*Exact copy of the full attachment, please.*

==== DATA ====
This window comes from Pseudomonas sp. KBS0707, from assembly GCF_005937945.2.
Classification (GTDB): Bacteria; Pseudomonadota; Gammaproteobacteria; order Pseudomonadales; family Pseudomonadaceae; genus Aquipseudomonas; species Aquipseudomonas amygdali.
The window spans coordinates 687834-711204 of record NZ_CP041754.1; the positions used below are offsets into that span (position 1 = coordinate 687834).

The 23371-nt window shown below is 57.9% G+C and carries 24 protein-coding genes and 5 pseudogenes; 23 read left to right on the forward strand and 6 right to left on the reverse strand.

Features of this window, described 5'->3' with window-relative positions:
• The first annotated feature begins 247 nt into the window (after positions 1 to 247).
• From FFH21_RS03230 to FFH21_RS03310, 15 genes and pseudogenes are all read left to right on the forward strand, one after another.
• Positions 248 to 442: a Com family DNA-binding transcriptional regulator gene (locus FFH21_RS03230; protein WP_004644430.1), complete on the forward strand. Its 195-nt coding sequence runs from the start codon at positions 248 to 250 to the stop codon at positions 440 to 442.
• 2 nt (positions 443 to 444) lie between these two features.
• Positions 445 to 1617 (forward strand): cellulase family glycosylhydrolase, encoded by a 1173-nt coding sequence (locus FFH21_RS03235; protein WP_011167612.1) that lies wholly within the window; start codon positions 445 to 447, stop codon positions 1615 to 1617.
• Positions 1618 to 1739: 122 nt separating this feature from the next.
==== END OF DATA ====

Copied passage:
This window comes from Pseudomonas sp. KBS0707, from assembly GCF_005937945.2.
Classification (GTDB): Bacteria; Pseudomonadota; Gammaproteobacteria; order Pseudomonadales; family Pseudomonadaceae; genus Aquipseudomonas; species Aquipseudomonas amygdali.
The window spans coordinates 687834-711204 of record NZ_CP041754.1; the positions used below are offsets into that span (position 1 = coordinate 687834).

The 23371-nt window shown below is 57.9% G+C and carries 24 protein-coding genes and 5 pseudogenes; 23 read left to right on the forward strand and 6 right to left on the reverse strand.

Features of this window, described 5'->3' with window-relative positions:
• The first annotated feature begins 247 nt into the window (after positions 1 to 247).
• From FFH21_RS03230 to FFH21_RS03310, 15 genes and pseudogenes are all read left to right on the forward strand, one after another.
• Positions 248 to 442: a Com family DNA-binding transcriptional regulator gene (locus FFH21_RS03230; protein WP_004644430.1), complete on the forward strand. Its 195-nt coding sequence runs from the start codon at positions 248 to 250 to the stop codon at positions 440 to 442.
• 2 nt (positions 443 to 444) lie between these two features.
• Positions 445 to 1617 (forward strand): cellulase family glycosylhydrolase, encoded by a 1173-nt coding sequence (locus FFH21_RS03235; protein WP_011167612.1) that lies wholly within the window; start codon positions 445 to 447, stop codon positions 1615 to 1617.
• Positions 1618 to 1739: 122 nt separating this feature from the next.